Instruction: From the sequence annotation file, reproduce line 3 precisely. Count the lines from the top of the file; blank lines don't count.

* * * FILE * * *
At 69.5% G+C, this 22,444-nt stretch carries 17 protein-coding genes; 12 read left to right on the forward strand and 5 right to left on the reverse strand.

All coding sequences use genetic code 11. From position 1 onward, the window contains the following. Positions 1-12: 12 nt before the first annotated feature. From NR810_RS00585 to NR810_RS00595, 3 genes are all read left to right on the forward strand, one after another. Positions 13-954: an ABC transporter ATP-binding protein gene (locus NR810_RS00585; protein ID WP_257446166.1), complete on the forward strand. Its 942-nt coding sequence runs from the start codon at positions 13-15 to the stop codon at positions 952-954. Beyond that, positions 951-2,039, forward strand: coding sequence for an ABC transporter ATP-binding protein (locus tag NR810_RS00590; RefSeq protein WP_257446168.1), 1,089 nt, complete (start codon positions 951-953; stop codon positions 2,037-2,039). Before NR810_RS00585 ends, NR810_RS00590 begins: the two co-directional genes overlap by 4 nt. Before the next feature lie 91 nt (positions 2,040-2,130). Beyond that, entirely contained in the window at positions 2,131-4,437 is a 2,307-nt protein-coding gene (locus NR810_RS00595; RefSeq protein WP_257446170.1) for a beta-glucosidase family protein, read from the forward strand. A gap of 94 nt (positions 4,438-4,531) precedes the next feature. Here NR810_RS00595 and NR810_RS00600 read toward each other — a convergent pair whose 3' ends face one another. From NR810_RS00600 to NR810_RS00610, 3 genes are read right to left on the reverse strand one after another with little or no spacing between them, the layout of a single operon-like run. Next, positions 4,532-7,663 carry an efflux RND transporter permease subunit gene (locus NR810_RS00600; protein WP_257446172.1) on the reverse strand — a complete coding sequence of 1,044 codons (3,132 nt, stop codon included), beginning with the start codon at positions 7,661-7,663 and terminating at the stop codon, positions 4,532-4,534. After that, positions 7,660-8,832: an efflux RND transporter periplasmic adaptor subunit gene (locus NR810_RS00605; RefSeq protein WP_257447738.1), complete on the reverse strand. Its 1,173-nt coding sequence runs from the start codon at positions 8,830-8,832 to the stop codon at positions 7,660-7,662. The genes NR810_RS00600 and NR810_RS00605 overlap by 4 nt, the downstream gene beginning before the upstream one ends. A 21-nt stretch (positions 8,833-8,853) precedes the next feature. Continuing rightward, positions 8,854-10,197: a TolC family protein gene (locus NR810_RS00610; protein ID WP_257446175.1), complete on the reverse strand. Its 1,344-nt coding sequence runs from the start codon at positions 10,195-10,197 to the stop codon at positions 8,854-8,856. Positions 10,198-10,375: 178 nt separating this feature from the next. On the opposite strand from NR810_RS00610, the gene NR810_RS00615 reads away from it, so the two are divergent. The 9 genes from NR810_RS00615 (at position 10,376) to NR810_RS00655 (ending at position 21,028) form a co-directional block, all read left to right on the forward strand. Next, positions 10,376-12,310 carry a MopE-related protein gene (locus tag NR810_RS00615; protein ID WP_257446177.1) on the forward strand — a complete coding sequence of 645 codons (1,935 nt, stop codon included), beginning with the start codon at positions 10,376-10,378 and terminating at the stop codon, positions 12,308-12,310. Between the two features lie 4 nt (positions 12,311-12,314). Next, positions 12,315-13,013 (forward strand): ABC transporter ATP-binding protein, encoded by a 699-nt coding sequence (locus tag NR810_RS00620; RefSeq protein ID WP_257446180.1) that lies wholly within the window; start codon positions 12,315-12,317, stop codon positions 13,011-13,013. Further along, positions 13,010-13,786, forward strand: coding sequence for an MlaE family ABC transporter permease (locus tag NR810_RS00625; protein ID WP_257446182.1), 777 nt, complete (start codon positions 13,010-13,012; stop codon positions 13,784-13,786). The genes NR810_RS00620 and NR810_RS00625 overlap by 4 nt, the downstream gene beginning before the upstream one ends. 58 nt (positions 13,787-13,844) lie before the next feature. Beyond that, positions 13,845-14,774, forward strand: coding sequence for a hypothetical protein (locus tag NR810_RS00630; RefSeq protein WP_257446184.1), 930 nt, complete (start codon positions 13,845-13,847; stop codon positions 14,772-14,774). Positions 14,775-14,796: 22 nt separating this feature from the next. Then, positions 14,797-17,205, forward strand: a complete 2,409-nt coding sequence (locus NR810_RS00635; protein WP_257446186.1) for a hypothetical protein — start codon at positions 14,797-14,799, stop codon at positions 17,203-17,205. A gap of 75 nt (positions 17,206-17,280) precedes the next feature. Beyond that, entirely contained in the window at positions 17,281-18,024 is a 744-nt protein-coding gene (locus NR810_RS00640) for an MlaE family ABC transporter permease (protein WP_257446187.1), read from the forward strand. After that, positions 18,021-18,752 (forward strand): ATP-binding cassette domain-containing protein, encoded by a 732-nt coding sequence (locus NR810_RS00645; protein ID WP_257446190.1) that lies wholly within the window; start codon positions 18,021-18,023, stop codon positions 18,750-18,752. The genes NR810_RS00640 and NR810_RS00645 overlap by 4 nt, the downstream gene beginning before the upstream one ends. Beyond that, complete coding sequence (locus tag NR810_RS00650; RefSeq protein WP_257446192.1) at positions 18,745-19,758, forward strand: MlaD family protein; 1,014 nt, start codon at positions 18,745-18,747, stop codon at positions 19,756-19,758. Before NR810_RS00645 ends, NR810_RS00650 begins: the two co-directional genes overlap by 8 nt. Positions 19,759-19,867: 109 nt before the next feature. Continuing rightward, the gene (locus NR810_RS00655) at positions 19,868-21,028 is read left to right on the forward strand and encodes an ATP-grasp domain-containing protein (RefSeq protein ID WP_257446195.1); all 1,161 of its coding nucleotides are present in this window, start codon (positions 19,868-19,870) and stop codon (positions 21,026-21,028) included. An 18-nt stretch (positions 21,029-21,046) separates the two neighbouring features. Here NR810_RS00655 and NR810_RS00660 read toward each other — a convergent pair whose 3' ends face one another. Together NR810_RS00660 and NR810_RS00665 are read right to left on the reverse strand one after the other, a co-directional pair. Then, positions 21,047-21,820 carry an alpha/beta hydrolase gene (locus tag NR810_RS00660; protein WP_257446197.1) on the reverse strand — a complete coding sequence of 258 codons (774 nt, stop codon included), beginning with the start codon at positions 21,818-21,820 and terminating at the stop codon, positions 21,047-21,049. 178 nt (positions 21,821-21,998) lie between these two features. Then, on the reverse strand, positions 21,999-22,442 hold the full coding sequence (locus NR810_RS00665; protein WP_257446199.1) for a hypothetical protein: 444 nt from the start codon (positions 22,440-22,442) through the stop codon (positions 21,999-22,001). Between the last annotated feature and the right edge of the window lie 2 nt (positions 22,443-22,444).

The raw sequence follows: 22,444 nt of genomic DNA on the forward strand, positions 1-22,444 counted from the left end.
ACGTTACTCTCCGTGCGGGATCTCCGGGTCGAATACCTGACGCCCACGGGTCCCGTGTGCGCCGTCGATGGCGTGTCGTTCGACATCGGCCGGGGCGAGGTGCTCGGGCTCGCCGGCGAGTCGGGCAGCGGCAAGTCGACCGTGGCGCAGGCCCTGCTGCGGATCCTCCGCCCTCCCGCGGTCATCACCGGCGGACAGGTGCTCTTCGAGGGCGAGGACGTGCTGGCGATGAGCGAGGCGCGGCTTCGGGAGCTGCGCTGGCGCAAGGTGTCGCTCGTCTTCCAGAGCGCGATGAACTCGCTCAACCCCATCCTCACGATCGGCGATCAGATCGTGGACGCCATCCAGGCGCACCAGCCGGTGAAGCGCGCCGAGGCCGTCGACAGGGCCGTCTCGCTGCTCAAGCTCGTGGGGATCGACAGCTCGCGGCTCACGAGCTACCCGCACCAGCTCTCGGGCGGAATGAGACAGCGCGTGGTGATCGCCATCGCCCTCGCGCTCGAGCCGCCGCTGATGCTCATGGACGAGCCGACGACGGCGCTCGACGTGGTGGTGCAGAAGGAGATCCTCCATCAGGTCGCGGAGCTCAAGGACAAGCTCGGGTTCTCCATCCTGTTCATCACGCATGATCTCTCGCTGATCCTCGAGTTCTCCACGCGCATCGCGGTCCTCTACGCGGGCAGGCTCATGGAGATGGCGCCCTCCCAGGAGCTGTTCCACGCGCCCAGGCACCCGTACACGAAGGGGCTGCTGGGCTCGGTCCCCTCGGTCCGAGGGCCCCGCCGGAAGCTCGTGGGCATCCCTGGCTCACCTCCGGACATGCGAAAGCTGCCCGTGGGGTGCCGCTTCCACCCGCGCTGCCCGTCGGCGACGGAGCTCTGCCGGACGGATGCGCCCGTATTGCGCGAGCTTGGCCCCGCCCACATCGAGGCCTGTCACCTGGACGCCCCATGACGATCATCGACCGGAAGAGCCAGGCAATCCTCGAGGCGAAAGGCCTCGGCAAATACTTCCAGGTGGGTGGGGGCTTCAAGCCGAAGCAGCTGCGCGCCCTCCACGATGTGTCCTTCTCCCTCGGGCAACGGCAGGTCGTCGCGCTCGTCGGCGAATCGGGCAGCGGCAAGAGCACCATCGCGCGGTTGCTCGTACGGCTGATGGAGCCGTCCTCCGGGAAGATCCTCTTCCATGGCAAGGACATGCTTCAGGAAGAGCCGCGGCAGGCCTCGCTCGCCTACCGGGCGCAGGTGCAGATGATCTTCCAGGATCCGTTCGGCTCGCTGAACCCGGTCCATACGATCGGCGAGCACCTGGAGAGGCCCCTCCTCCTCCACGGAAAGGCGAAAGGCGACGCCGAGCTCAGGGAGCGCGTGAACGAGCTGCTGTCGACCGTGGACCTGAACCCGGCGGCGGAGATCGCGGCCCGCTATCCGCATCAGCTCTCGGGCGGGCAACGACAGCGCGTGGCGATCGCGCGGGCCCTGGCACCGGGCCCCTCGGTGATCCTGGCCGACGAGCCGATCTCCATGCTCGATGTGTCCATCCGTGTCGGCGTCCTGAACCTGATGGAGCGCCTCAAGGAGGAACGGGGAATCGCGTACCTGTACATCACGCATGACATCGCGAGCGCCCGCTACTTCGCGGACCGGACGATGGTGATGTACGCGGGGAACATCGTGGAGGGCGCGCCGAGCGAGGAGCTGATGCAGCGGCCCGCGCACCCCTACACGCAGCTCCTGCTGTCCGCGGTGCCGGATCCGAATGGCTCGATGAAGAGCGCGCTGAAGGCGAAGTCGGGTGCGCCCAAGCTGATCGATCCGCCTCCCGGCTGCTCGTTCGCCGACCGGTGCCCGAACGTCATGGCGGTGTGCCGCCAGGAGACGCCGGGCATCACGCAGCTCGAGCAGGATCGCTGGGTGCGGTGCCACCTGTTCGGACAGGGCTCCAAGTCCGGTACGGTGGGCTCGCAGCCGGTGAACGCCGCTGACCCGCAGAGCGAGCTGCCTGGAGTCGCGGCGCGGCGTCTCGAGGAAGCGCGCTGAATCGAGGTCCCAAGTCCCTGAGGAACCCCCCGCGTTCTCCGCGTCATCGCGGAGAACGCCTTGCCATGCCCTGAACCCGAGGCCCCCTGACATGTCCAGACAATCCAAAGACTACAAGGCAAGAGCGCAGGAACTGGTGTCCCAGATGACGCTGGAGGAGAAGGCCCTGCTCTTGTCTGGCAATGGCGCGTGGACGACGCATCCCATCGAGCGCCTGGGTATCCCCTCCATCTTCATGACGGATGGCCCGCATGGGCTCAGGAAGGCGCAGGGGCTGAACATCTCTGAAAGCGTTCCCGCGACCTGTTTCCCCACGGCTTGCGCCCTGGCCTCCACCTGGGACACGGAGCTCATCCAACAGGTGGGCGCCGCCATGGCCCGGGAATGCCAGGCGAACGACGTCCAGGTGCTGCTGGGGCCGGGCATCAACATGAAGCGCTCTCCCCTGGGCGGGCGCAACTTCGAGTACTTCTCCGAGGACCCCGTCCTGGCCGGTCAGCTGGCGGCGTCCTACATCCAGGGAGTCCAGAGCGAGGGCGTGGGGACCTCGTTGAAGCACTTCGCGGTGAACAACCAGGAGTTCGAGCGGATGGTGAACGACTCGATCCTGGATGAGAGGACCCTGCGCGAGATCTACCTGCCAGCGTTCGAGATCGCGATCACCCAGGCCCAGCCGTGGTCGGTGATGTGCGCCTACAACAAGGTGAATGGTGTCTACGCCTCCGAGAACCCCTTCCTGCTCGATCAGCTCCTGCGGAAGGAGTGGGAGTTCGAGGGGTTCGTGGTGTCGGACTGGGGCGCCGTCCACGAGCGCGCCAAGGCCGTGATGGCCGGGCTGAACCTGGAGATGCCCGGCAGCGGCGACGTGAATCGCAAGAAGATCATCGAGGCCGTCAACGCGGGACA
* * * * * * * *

The raw sequence follows: 22,444 nt of genomic DNA on the forward strand, positions 1-22,444 counted from the left end.